Cuteness, innocence and pity are the elixir that binds the viewer to the screen with The Florida Project where they might otherwise turn away. A similar tactic was used in the film Little Miss Sunshine, but that film had a much more conventional shooting style than The Florida Project, and was also more cynical in its conclusions about human nature. The primary purveyor of this innocence is The Florida Project is the central child character, Moonee, as played by Brooklynn Prince. Moonee, if taken as a symbol, is the lunar child, the mysterious nature that pervades The Florida Project and would certainly overwhelm the machinations of suburban bliss laid out by mankind should we ever die off of from a plague or other calamity. Moonee’s mother, played with effervescent verve by newcomer Bria Vinaite, is also fundamentally innocent – a passionate activist for her child’s wellbeing – as much a product of an unfair system as anything to do with her own failings.

It is no accident, therefore, that the children want to burn down the house in the cookie cutter suburb that has turned into a dilapidated wasteland. Moonee and her friends, in burning down the house, show that they are in alignment with nature, not with the supposed security of the corporate human as displayed by the ‘normal’ people who swamp into Disney World – a manufactured realm of make-believe that the children of the welfare hotels cannot afford and must therefore turn constantly to their own imaginations to replace. And yet, their ‘crime’ is imbued with innocence – no one is hurt, and perhaps if all the abandoned homes were burned down, nature could more effectively reclaim its rightful status.

The father figure of the film is the ever-present motel manager, played by Willem Dafoe. Dafoe’s character introduces us to the implications of human choice that Mr. Baker FB-003wishes us to contemplate. While the environment and context in The Florida Project may be quite cold, and the omniscient helicopter ‘observer’ of the entire human enterprise that drones endlessly in the background quite detached and empty, human choice is nonetheless a key factor in introducing compassion into the equation. The manager, then, is closer to God than is the environment and nature, which again is shown to be irrevocably detached. God – should he or she be presumed to exist – emerges from nature as a human construct.  The film compels us to conclude that human beings can create good where it otherwise might not exist.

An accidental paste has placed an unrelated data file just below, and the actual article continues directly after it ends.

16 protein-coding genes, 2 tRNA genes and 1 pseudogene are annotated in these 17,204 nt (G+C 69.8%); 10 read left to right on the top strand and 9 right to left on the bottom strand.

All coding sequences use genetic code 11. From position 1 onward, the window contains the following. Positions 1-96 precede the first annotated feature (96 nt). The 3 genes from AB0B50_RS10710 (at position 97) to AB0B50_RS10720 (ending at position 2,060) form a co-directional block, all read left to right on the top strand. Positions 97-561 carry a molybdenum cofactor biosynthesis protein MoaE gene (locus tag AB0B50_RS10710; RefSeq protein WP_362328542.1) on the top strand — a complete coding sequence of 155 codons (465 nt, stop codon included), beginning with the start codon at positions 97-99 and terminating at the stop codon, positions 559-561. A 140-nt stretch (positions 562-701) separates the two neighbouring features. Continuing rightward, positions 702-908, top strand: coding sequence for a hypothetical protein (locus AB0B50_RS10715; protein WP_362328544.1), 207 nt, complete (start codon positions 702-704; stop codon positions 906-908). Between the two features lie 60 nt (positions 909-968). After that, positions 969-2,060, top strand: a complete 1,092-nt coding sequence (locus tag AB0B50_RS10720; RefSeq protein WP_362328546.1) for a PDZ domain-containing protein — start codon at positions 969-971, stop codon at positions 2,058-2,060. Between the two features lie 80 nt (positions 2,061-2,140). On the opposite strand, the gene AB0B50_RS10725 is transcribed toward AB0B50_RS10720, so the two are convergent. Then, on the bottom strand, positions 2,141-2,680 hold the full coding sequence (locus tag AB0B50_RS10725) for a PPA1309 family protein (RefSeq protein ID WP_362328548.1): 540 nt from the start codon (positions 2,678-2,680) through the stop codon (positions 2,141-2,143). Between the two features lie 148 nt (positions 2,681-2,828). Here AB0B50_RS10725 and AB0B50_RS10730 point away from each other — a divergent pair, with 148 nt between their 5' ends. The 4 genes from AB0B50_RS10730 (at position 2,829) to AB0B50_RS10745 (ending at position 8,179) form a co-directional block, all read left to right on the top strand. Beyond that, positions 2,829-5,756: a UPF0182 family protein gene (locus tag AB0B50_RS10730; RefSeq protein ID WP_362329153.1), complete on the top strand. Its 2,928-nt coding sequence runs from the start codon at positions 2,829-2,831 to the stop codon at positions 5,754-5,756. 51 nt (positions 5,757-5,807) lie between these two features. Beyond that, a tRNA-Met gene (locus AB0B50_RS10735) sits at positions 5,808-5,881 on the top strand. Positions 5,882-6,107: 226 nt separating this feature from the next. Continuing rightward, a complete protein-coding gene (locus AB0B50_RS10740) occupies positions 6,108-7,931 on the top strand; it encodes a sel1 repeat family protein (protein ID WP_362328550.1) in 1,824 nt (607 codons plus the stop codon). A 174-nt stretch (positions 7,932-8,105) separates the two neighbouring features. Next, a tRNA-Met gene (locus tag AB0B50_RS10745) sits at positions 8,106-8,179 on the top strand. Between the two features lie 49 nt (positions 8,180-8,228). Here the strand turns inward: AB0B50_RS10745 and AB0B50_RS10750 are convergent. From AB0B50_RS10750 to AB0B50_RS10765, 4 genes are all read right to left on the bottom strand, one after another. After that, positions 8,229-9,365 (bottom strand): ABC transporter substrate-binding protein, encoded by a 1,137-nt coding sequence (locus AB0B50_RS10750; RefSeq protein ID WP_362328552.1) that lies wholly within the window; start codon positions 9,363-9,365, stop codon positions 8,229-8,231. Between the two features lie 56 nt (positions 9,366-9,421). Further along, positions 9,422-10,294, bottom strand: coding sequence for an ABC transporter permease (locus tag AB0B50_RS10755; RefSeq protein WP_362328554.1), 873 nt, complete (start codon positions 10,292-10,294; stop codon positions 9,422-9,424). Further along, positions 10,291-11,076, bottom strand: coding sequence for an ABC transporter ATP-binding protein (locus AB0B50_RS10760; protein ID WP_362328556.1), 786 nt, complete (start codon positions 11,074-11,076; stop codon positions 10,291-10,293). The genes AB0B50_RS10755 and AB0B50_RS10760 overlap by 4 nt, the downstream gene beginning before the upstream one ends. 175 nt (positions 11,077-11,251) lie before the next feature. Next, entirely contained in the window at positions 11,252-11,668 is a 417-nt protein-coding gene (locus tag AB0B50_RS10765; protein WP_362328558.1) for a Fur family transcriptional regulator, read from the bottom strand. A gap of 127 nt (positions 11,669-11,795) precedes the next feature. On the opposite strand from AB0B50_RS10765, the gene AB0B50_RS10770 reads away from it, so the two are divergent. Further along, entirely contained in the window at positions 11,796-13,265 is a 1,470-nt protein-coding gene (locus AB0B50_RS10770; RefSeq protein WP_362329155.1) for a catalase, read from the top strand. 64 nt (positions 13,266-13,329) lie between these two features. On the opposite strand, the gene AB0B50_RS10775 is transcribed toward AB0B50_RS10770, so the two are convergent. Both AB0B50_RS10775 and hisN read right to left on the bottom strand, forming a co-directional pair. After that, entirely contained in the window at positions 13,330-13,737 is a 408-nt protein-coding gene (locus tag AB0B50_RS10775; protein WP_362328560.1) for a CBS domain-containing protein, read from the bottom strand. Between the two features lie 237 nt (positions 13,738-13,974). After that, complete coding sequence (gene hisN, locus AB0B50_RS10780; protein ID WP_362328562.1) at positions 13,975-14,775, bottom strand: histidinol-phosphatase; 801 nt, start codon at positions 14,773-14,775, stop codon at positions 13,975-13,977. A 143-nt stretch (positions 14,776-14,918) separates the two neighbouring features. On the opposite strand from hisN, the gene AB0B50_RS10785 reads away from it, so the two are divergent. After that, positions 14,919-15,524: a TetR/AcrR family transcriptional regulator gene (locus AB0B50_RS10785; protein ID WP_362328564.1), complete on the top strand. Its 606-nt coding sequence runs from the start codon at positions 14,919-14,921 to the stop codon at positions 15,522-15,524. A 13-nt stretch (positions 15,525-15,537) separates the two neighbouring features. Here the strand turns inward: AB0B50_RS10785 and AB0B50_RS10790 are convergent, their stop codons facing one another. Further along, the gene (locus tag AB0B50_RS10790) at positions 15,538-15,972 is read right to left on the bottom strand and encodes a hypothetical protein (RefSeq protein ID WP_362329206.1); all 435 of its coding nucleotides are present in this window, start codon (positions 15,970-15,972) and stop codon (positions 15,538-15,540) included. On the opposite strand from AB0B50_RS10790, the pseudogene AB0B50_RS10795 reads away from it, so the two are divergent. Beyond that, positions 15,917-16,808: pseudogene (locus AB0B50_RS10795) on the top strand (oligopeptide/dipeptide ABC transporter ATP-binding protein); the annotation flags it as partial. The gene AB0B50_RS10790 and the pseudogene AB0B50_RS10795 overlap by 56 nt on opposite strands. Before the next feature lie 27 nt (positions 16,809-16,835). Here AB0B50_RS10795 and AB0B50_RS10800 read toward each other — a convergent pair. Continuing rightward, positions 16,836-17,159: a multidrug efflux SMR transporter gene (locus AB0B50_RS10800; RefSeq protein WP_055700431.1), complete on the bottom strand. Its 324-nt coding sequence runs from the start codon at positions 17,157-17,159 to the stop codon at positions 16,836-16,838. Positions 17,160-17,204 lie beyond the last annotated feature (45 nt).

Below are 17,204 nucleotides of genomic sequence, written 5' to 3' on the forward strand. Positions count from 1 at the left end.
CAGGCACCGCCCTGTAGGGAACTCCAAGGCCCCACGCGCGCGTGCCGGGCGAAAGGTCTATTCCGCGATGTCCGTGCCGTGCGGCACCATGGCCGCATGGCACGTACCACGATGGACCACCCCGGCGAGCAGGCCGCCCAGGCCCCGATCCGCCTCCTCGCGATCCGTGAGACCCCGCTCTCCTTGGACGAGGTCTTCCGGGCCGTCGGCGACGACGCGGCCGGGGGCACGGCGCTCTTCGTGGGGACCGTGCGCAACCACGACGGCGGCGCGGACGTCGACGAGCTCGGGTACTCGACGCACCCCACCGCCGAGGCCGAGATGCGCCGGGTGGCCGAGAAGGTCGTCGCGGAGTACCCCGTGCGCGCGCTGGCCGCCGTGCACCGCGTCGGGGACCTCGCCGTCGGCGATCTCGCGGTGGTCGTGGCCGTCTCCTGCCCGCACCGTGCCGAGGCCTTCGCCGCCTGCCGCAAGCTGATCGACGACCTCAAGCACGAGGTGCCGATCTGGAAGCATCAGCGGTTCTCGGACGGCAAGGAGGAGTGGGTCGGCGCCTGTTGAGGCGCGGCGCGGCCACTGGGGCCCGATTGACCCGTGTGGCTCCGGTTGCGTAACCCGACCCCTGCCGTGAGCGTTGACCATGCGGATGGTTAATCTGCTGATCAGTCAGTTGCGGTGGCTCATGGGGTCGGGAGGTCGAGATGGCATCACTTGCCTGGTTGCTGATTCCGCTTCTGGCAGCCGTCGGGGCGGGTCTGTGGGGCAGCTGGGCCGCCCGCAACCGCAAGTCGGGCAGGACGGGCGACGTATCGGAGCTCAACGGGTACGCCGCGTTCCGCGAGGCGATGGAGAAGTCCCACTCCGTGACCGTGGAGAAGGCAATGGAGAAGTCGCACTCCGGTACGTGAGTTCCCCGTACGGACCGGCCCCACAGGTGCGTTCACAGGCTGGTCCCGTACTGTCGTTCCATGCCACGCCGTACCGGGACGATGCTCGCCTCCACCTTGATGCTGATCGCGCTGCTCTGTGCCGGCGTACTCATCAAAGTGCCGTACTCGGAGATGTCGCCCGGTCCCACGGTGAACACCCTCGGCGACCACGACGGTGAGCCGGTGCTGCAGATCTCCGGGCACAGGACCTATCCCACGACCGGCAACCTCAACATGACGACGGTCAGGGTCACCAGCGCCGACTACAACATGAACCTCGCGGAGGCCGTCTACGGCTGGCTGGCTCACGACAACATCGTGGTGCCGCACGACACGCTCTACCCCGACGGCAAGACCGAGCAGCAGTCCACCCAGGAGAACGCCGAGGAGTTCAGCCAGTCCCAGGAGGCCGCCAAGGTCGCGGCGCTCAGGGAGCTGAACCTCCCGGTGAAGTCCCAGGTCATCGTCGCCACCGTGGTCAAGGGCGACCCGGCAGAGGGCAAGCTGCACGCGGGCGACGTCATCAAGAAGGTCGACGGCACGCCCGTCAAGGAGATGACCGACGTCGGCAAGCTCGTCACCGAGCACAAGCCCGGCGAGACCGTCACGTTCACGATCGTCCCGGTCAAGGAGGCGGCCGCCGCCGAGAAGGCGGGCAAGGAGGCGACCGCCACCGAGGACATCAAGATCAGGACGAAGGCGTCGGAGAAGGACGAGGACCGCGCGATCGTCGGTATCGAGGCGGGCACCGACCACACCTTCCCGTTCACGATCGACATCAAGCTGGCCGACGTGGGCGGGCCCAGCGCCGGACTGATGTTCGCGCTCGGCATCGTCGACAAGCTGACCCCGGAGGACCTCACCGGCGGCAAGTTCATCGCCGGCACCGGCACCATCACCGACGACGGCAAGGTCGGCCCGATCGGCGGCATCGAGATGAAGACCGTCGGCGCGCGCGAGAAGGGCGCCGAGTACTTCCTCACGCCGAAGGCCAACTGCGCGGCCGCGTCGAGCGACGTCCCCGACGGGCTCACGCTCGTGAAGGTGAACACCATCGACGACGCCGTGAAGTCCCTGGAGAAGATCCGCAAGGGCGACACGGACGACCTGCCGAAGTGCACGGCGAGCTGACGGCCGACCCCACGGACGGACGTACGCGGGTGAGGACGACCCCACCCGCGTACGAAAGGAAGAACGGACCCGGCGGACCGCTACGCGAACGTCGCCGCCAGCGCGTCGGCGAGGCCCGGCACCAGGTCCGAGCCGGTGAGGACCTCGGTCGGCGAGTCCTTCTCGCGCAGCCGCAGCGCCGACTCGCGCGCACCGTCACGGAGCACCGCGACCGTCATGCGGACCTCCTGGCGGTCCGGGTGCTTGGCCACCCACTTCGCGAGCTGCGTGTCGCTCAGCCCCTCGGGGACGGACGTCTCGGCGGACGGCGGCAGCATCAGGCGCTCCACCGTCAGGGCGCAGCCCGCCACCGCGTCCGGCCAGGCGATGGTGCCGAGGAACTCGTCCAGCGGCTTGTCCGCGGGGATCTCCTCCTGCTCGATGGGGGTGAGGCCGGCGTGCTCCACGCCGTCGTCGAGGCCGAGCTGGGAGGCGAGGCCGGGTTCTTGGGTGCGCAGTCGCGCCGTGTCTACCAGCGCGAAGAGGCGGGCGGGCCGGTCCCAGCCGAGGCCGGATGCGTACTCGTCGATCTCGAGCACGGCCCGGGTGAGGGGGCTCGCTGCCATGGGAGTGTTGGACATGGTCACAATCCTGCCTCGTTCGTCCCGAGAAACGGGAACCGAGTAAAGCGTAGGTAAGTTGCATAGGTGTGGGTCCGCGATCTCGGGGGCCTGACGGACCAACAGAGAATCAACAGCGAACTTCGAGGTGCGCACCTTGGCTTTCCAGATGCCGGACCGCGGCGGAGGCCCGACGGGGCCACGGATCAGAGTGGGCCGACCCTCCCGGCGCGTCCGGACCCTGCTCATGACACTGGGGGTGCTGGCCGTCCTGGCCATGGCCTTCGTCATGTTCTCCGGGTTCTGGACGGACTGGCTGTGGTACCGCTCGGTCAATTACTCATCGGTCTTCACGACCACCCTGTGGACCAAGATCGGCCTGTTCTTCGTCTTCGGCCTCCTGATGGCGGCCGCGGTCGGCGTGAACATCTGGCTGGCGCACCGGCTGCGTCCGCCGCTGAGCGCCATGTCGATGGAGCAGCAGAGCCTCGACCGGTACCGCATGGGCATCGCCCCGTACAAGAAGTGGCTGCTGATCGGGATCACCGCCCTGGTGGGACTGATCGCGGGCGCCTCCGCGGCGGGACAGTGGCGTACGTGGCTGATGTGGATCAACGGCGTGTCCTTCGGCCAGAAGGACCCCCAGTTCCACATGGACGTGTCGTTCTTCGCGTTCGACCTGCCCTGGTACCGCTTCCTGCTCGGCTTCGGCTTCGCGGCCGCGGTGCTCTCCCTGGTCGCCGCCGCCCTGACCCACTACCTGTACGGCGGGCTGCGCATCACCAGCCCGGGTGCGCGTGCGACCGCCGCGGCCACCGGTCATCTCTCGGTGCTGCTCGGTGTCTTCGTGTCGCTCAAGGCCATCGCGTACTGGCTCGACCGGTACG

At the end of the film, Moonee’s friend takes her on an excursion back to American normalcy, which to the poor children of the welfare hotel is the fantasy of Disney World and Cinderella’s Castle – the proverbial destination for all young American girls. The fact that the girls never really reach the Castle is, it seems to me, intended – for it is the idea of the Castle, not so much the Castle itself,  that eggs the girls on to their destination. It is the promise of the thing – not the thing itself – that motivates human beings. Seen in a larger context, it is the promise of hope and freedom that elevates people — that no matter how illogical and silly it may seem to cynics, hope is nonetheless a powerful motivator for the supposedly naïve people of the world who still need to believe in something.

For without hope, human beings cannot be said to be fully human. The Florida Project shows us how this truth still resides with us as much as it did a half century ago, or indeed a millennium ago, or even perhaps when human beings first looked out from FB-001over a hilltop, and saw the Promised Land beyond.

Don Thompson is a producer, filmmaker and playwright.